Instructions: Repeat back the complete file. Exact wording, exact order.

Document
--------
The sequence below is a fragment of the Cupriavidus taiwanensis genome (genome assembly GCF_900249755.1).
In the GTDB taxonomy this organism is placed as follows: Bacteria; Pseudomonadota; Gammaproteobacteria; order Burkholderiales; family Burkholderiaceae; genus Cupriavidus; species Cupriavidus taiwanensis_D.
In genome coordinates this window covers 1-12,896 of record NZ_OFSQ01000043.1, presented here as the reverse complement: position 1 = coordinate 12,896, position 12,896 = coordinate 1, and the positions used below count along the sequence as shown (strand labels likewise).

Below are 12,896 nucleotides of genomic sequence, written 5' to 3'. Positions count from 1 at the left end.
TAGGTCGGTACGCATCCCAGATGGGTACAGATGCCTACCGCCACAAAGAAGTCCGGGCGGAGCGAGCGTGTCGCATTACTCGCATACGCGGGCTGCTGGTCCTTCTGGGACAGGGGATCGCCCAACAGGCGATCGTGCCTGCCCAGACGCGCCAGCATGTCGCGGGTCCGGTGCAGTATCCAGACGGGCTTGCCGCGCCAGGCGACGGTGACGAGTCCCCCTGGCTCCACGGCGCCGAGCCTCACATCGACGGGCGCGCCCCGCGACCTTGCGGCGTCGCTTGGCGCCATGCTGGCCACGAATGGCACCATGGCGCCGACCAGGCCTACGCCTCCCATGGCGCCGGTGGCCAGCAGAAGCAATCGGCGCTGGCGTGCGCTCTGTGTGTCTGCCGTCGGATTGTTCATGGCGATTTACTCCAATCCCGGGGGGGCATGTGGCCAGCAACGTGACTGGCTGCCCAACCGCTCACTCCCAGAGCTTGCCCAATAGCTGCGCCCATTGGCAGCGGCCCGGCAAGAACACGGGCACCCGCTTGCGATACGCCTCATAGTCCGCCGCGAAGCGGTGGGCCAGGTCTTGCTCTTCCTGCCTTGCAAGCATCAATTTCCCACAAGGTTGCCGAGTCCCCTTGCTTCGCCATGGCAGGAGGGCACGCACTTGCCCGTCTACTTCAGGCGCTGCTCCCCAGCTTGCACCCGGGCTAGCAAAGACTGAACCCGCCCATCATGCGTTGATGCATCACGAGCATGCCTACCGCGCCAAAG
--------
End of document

The sequence below is a fragment of the Cupriavidus taiwanensis genome (genome assembly GCF_900249755.1).
In the GTDB taxonomy this organism is placed as follows: Bacteria; Pseudomonadota; Gammaproteobacteria; order Burkholderiales; family Burkholderiaceae; genus Cupriavidus; species Cupriavidus taiwanensis_D.
In genome coordinates this window covers 1-12,896 of record NZ_OFSQ01000043.1, presented here as the reverse complement: position 1 = coordinate 12,896, position 12,896 = coordinate 1, and the positions used below count along the sequence as shown (strand labels likewise).

Below are 12,896 nucleotides of genomic sequence, written 5' to 3'. Positions count from 1 at the left end.
TAGGTCGGTACGCATCCCAGATGGGTACAGATGCCTACCGCCACAAAGAAGTCCGGGCGGAGCGAGCGTGTCGCATTACTCGCATACGCGGGCTGCTGGTCCTTCTGGGACAGGGGATCGCCCAACAGGCGATCGTGCCTGCCCAGACGCGCCAGCATGTCGCGGGTCCGGTGCAGTATCCAGACGGGCTTGCCGCGCCAGGCGACGGTGACGAGTCCCCCTGGCTCCACGGCGCCGAGCCTCACATCGACGGGCGCGCCCCGCGACCTTGCGGCGTCGCTTGGCGCCATGCTGGCCACGAATGGCACCATGGCGCCGACCAGGCCTACGCCTCCCATGGCGCCGGTGGCCAGCAGAAGCAATCGGCGCTGGCGTGCGCTCTGTGTGTCTGCCGTCGGATTGTTCATGGCGATTTACTCCAATCCCGGGGGGGCATGTGGCCAGCAACGTGACTGGCTGCCCAACCGCTCACTCCCAGAGCTTGCCCAATAGCTGCGCCCATTGGCAGCGGCCCGGCAAGAACACGGGCACCCGCTTGCGATACGCCTCATAGTCCGCCGCGAAGCGGTGGGCCAGGTCTTGCTCTTCCTGCCTTGCAAGCATCAATTTCCCACAAGGTTGCCGAGTCCCCTTGCTTCGCCATGGCAGGAGGGCACGCACTTGCCCGTCTACTTCAGGCGCTGCTCCCCAGCTTGCACCCGGGCTAGCAAAGACTGAACCCGCCCATCATGCGTTGATGCATCACGAGCATGCCTACCGCGCCAAAG